John Tavares may be lighting up the lamp with the Toronto Maple Leafs, but on the other side of the coin, teammate William Nylander is still searching for a spark. This has left the club in a bit of a quandary as it hopes to sprint to the end of the season while firing on all cylinders. The Leafs may need all the scoring they can muster in the near future if they hope to challenge Tampa Bay for the Atlantic Division lead as their top two goalies Frederik Andersen and Garret Sparks are currently out with injuries.
Most hockey fans are familiar with Tavares’ story as he ended up with his hometown team last summer after leaving the New York Islanders. The center promptly signed on the dotted line when Leafs’ general manager Kyle Dubas presented the free agent with a seven-year offer worth $77 million.
Nylander’s recent tale of woe has also been well documented. The restricted free agent and Dubas didn’t come to a contract agreement until the last minute on December 1st and he’s contributed just one goal and two assists in his first dozen outings with the goal coming in his most recent game. He’s being paid well though as his new deal is appraised at $41.77 million over six years with an average yearly dividend of $6.9 million.
There were some in Leafs Nation who believed the Tavares deal was too long and too expensive and would send the team’s pay structure and salary cap situation out of whack. Ironically, the naysayers felt Dubas would have been better off saving some of the coin to sign his own free agents such as Nylander, Mitch Marner, Auston Matthews and Jake Gardiner.
Those opposed to the Tavares signing may be having second thoughts now though.
The 28-year-old, who was drafted first overall by the Islanders in 2009, had a team-high 26 goals to accompany his 20 assists after the Leafs first 40 games of the season. One of the main reasons for his early success has been the chemistry Tavares has enjoyed with diminutive right-winger Marner. The duo have almost been as dynamic as Batman and Robin and there’s no need for head coach Mike Babcock to tinker with them.
If they can keep up the pace, Tavares would end the campaign with 53 goals, 94 points and a plus-29 while the 21-year-old Marner would cross the finish line with 31 goals, 113 points and a plus-33. The 22-year-old Nylander on the other hand is on pace for four goals and nine assists in 54 games and a mark of minus-18
Scoring projections are akin to peering in a crystal ball though as anything could happen between now and early April. However unlikely, Tavares and Marner could go stone cold while Nylander may suddenly catch fire. But when it comes to getting value for their money, the Leafs have definitely been cashing in on Tavares while still waiting for Nylander to pay off.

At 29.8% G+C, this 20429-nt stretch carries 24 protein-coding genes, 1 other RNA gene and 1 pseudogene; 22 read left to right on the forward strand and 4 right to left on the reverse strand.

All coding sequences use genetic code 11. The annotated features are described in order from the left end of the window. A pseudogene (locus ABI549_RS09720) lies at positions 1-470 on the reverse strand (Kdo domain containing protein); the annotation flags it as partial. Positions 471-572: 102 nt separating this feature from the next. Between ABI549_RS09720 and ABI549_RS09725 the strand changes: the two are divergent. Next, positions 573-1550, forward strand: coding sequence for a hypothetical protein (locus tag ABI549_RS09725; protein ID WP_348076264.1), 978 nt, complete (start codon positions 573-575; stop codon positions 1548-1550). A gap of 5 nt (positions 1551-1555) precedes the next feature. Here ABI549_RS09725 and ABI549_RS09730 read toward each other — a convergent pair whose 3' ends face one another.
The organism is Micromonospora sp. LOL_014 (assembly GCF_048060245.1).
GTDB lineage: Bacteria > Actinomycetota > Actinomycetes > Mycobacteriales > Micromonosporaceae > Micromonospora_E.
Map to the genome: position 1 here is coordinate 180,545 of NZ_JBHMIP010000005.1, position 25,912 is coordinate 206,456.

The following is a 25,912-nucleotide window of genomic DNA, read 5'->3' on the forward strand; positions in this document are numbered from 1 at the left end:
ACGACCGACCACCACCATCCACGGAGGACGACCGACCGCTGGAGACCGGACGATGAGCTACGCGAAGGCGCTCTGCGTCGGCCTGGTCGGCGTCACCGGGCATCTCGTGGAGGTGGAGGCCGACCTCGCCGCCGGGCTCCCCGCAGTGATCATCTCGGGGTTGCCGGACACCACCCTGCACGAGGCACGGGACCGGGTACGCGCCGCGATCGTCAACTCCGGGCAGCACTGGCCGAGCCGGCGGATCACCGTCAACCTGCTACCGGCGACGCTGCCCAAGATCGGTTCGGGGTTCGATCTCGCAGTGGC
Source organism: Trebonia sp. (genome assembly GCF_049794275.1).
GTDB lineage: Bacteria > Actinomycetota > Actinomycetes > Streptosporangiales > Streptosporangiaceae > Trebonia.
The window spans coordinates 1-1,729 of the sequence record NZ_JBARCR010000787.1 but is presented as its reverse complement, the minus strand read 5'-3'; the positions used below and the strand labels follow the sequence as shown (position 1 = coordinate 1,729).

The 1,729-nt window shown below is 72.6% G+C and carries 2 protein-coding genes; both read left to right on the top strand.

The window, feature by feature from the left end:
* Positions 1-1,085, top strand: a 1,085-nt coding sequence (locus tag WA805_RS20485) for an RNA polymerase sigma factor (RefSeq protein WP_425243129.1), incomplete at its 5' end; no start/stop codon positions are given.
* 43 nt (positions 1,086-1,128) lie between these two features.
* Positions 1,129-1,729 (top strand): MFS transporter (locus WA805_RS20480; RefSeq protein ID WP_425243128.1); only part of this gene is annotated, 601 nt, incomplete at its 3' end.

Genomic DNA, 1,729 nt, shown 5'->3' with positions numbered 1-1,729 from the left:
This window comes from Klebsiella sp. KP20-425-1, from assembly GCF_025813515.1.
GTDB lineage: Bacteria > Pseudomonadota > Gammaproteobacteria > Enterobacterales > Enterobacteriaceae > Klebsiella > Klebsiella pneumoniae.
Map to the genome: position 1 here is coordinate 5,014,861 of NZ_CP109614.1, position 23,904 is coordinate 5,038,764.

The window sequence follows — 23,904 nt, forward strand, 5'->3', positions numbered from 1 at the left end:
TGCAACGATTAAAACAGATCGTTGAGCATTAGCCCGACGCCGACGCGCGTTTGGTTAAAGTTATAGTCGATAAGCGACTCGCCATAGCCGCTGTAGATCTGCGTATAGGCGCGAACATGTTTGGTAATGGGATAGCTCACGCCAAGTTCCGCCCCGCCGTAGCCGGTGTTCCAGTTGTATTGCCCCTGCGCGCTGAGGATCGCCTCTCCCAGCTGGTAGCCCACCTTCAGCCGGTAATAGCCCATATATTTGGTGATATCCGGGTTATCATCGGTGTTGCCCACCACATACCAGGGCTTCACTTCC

There’s still a long way to go though and we’ll need to revisit the situation in another half dozen years to determine the outcome of Tavares and Nylanders’ contracts. However in the meantime, Tavares has certainly been earning his keep.
Nylander’s funk isn’t totally unexpected since he missed training camp, the preseason and about a third of the schedule. What is worrying to Leafs’ brass and fans though is the fact it’s taking so long to snap out of the doldrums.
Babcock’s not going to send him to the press box anytime soon unless he wants to embarrass Dubas in the process so the winger’s going to have to play his way out of it. The coach has been experimenting with Nylander by often playing him alongside Matthews in hopes of rekindling their former magic.
Perhaps Babcock’s barking up the wrong tree though. Why not give Nylander an extended audition on the left wing with Tavares and Marner? Those two have been burning it up so far this year and if Nylander can’t find the back of the net playing with that pair then maybe he never will.
When discussing Nylander’s slump, Tavares recently told the Toronto Star newspaper,
“He’s still so young, sometimes you can forget that. He was basically three months behind and that’s not a level playing field. The rhythm, the intensity and the level we’re playing at. It’s going to take him some time to get that back on a consistent basis. It’s going to turn as he’s too good of a hockey player.’’
In the long run, the fact Nylander missed the first couple of months of the season may actually benefit him. In many cases players start to tire over the 82-game schedule when the dog days of winter arrive. They find it a bit hard to stay focused since the league takes a Christmas and All-Star break and then the trade deadline plays on their minds. While others may begin to lag, a fresh Nylander could be able to take advantage of the situation.
Nylander knows he’s playing well below par and isn’t trying to hide the fact. He recently told the media, “I want to get better. I don’t think I’m happy with my game at all.”
He’s even snipped his long blonde locks of hair in hopes of changing his luck and could be onto something since his first goal of the season came shortly after visiting the barbershop.
Nylander’s haircut may or may not kick start his season, but one thing’s for sure; the Leafs need to remain healthy and have all of their top guns firing once the playoffs roll around. They’ve been eliminated by the Washington Capitals and Boston Bruins in the first round of the postseason the last two years and could end up facing Boston or Tampa Bay in the opening series in April.
With offensive juggernauts Matthews, Marner, Tavares, Nylander, Gardiner and Morgan Rielly in the lineup and Andersen between the posts, there’s no time like now to take a decisive stroke forward instead of simply treading water.